That's a big Negative I can spoof your GPS really easy and even though your GPS will be telling you onething you will in fact be hundreds or meters off. I can't spoof the Map and Compass it is simply impossible.

Your faith in spoofing betrays your lack of understanding of the system itself.


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Re: GPS - Trust / Don't Trust
« Reply #18 on: September 06, 2010, 17:34:43 »
Your faith in spoofing betrays your lack of understanding of the system itself.


;D


I still think you've nailed it when you said that the key pont is that people are the point of failiure in navigation.

So, there I was....

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Re: GPS - Trust / Don't Trust
« Reply #19 on: September 06, 2010, 18:11:33 »
Although I do agree total reliance on any electronic device is a bad thing, that "Mantracker" show is ridiculous.

Watching people hide in bushes and trenches while they have a camera crew standing above them filming takes away what little credibility the show might of had.

Yeah, I've always wondered if the camera people were covered in camoflauge or something. A big HD camera sitting 50 feet from "Mantracker" and he doesn't see it is pretty dumb.

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Re: GPS - Trust / Don't Trust
« Reply #20 on: September 06, 2010, 18:23:06 »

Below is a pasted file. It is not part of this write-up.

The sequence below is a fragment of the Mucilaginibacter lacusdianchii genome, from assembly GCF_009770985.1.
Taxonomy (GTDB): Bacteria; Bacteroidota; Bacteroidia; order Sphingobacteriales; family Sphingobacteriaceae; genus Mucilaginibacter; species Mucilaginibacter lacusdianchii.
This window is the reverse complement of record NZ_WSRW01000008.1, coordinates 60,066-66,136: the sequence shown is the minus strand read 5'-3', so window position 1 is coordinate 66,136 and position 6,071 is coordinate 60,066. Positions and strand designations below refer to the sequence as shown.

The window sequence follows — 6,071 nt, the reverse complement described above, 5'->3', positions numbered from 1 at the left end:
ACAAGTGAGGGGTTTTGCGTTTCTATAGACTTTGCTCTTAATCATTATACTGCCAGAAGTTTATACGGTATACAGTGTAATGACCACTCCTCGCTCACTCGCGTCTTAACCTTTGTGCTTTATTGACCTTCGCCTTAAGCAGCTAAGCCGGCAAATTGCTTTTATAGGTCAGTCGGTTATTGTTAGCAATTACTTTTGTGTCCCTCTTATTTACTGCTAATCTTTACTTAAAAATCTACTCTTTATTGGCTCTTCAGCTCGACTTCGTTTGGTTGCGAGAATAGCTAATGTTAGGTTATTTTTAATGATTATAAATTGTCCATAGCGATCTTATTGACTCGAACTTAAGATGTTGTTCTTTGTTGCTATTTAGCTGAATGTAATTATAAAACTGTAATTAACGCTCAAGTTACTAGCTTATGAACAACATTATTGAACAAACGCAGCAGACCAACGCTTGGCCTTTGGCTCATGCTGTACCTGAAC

Bullet Magnet,

The old me would have gone on a rant about a military GPS being different than a store-bought Garmin, and any error in the grids being because the user entered the wrong system like MGRS, etc (similar to a compass being "right" but the user having the wrong magnetic declaration set), but I am actually curious about your answer.

So before I discount it, can you please tell me what you meant by spoofing my PLGR/DAGR? 
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Offline George Wallace

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Re: GPS - Trust / Don't Trust
« Reply #21 on: September 06, 2010, 18:34:41 »
They key pont is that people are the point of failiure in navigation. It is people who do not carry sufficient batteries for the task. It is people who do not update stored digital maps. it is people that cant read what a GPS is telling them and it is people who cant be bothered to learn how to use them properly.

Automobile GPS.......well they are a beast on their own but even then, updating your maps goes a long way.

I think I alluded to this a little earlier: